Thursday, June 16, 2011

All Calories Are Not Created Equal

Common sense observation tells us that all calories are not created equal I mean if two groups of people maintain a daily intake of 2000 calories and group 1 gets all their calories from toast, coffee with cream and sugar, hamburger and fries, pizza, ice cream and sugared soft drinks and group 2 gets all theirs from egg whites, oatmeal, chicken, fish, green vegetables, sweet potatoes, brown rice, and sugar free beverages, it doesn’t take a degree in astrophysics to figure out that group 1 will lose faster, look better, feel better, and perform better than group 2. But more often than not,  weight loss and weight gain is often viewed strictly a matter of "calories in versus calories out”.  Like if you "burn" more calories than you take in, you will lose weight regardless of the calorie source and if you eat more calories than you burn off each day, you will gain weight, regardless of the calorie source. In other words, “a calorie is a calorie” whether it comes from protein, fat or carbohydrates. But in actuality can all calories really be created equal? 

Going by what I said, it is hard to see how is it that any number of registered dieticians, physicians and others in the medical community still hold to the all calories are equal idea. Maybe it could it be that mainstream nutrition hasn’t caught up with modern science but it just doesn’t sit right with me. 

Going to go all science nerd for a second! 
Scientifically a calorie is defined as the amount of energy required to raise 1 gram of water 1 degree Celsius. Bio-chemically speaking, calories from fat, protein or carbohydrates might all be considered equal, but when the physiological and psychological effect of calories from different foods are considered, they most definitely are not.

The ‘a calorie is a calorie is a calorie’ thought also ignores the rising volume of studies that provide data shows that diets with identical calorie intakes but different nutrientional ratios have different effects on body composition, physical performance, cholesterol levels, oxidative stress, and a host of other physiological factors. These studies show how different foods affect the calories in - calories out equation and the number you see on the scale.

"Let's take a pure food example," says Anne-Marie Nocton, MS, MPH, RD. "If someone were to eat all of her daily caloric requirement as fried onion rings, would the body respond the same way as if all of the calories came from raw spinach? No, because caloric absorption is affected by the composition of the food itself and by the amount of energy it takes the body to process that food. In this example, the body doesn't need to expend many calories to digest and store fat (in the onion rings) because the digestion and storage process isn't very complex. But the spinach contains fiber, and the structure of a fibrous food means that some of the calories will be 'lost' because the body cannot break it all down."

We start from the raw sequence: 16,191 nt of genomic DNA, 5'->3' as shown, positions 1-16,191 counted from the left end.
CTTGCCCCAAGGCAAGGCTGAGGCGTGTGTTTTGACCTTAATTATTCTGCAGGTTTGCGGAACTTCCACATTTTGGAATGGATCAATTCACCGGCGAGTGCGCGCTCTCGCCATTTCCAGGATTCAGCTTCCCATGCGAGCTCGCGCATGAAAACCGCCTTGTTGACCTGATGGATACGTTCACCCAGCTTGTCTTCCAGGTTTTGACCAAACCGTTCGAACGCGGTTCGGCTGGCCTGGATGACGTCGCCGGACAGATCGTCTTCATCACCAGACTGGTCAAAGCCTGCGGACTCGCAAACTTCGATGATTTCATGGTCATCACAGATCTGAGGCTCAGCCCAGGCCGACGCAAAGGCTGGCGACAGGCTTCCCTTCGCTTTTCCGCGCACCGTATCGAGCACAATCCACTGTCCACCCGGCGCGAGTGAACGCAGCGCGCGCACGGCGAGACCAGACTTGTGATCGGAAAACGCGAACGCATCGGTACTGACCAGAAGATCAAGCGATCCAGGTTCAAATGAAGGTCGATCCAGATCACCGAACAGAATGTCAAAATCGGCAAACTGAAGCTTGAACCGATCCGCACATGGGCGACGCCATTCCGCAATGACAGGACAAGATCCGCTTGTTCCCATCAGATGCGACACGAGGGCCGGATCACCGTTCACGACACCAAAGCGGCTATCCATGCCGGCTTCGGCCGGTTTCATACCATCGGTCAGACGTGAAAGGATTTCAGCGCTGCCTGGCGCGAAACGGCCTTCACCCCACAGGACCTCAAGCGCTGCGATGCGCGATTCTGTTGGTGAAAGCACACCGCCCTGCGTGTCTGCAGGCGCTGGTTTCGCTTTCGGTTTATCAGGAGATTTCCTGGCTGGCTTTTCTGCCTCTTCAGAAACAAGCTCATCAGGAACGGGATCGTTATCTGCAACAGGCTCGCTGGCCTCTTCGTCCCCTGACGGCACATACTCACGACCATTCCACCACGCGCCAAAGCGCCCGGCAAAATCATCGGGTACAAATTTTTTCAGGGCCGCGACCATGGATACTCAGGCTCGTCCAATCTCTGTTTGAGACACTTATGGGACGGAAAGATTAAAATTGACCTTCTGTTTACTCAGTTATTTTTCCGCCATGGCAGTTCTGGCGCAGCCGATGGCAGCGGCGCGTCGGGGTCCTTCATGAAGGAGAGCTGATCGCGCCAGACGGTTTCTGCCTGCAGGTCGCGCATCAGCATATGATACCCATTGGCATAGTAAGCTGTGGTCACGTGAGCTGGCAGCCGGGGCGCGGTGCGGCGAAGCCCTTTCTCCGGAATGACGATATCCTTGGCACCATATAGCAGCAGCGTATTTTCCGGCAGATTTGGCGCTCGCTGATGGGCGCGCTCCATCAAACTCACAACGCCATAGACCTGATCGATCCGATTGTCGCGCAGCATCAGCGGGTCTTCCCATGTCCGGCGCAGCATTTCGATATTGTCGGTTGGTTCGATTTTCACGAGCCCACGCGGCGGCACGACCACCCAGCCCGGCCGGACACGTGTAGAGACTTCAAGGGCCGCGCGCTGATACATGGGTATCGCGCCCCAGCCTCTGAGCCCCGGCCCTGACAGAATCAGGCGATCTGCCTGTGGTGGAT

Researchers at the City of Hope Medical Center in Duarte, California studied two groups of overweight people, both on medically supervised low-calorie liquid diets. One group added 3 ounces of almonds to their daily diet, while the other group added the same amount of calories from complex carbs like popcorn and Triscuit crackers.  Both groups ate the same number of calories daily, about 1,000. During the 24-week study, the almond-eating group lost more weight even though they ate the same number of calories as the carb group.  Same calories, different results.

Dr. Rick Mattes, PhD, MPH, RD, professor of foods and nutrition at Purdue University, notes that the simple act of eating raises your metabolism, and eating certain foods raises metabolism even more. “The energy the body uses in the digestion process is called the thermic effect of food (TEF),” he explains. "Protein has a higher TEF relative to carbohydrate and fat.” **Side note - the thermic effect of protein is about twice that of carbohydrate or fat**

High-protein food has the highest satiety rating, therefore eating a high-protein diet could theoretically help you feel fuller and stay satisfied longer. While high-protein foods are valuable for their fullness factor, foods such as nuts that are rich in fat and protein have also because popular. Many studies have shown that nuts, though high in calories, have high dietary compensation and may even increase metabolism. Mattes brought up one study that found subjects' resting energy expenditure was 11% higher after eating nuts.

Finally, we like to reference the work of Richard Feinman, PhD, Professor of Biochemistry at the State University of New York Downstate Medical Center. In an article published in Nutrition Journal 2004, 3:9 with his colleague, Eugene Fine, MD, Dr. Feinman also states that not all calories are created equal. "For many years nutritionists have been saying, 'a calorie is a calorie,' " Feinman said. "That is, weight gained or lost only depends on the calories in the diet, regardless of the macronutrient composition, that is, protein, carbohydrate, fat. We knew this was not true, so we set out to show that this was not true. I think the bottom line is once you have the idea that all calories are the same, you're not going to try to find the best diet. And I think it's very important to try to find out what's going to be most effective. We don't know that yet, but unless we work at it, we won't find it."

According to Dr. Feinman, “A calorie is a calorie" violates the second law of thermodynamics. And we don’t want to do that, do we?

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